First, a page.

When we’re feeling unwell and are in an unfamiliar environment, we often want to be surrounded by familiar items to make us feel comforted. Most people have a favourite colour, whether that comes from widely perceived connotations about a shade (e.g. yellow for happiness) or from the personal feelings a particular colour evokes (e.g. the shade of lipstick your mother wore when you were a child).
When thinking of a hospital environment, many people envisage a plain, functional space. While, of course, the main purpose of the building is to provide the best and most practical care for patients, creating a space that’s both usable and desirable is entirely possible.
That’s why, at David Bailey, we like to think about the little details that make all the difference. We were very proud to have been asked last year to fit out the brand new state-of-the-art cancer care unit at Guy’s Hospital in London. As well as making the unit functional and fit for purpose, Guy’s wanted to ensure it was as uplifting as possible.
Patients and members of the tight knit local community were heavily involved with the project, contributing both practical and design ideas to ensure the unit was both useful and mood lifting. We were determined to work closely with the community to combine our furniture expertise with ensuring patient needs and wants were catered for.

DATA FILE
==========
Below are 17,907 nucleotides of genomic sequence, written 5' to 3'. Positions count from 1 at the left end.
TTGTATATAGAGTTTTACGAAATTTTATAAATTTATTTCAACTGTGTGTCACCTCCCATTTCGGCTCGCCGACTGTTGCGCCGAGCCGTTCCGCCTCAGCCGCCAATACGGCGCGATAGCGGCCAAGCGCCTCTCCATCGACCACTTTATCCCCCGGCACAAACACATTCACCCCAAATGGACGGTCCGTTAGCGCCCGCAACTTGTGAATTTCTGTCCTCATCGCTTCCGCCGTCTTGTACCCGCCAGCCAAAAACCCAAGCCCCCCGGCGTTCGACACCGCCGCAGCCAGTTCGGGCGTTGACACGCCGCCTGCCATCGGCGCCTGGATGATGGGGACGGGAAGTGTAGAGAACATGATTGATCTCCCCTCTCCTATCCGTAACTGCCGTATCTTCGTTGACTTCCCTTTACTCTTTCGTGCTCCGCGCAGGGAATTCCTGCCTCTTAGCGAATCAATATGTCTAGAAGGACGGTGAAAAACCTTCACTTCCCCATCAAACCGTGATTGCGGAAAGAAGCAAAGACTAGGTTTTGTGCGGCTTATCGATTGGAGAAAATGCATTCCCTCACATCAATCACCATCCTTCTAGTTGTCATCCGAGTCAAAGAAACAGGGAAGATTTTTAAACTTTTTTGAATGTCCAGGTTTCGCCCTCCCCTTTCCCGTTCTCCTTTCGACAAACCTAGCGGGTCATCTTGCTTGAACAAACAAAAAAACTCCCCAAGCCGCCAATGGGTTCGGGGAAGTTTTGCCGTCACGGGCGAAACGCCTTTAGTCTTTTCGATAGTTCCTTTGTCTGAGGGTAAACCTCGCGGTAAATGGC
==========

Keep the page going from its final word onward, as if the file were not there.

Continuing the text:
Work on the new unit began in June 2015 and was completed in March 2016. Everyone involved in the project agreed that having colourful fittings would make the space feel more homely, cheerful and less clinical, therefore enhancing the patient experience. Red, orange, yellow and green were the vibrant colours chosen to decorate the unit. The fully fitted new look unit will open to its first patients in autumn 2016.
Trevor Gillman, David Bailey’s Managing Director, said: “We have been manufacturing furniture specifically for the healthcare industry for 33 years now and we pride ourselves on the service we provide and the quality of our fitted storage solutions. We are very excited to have been part of such a ground breaking project for cancer treatment in our capital city.”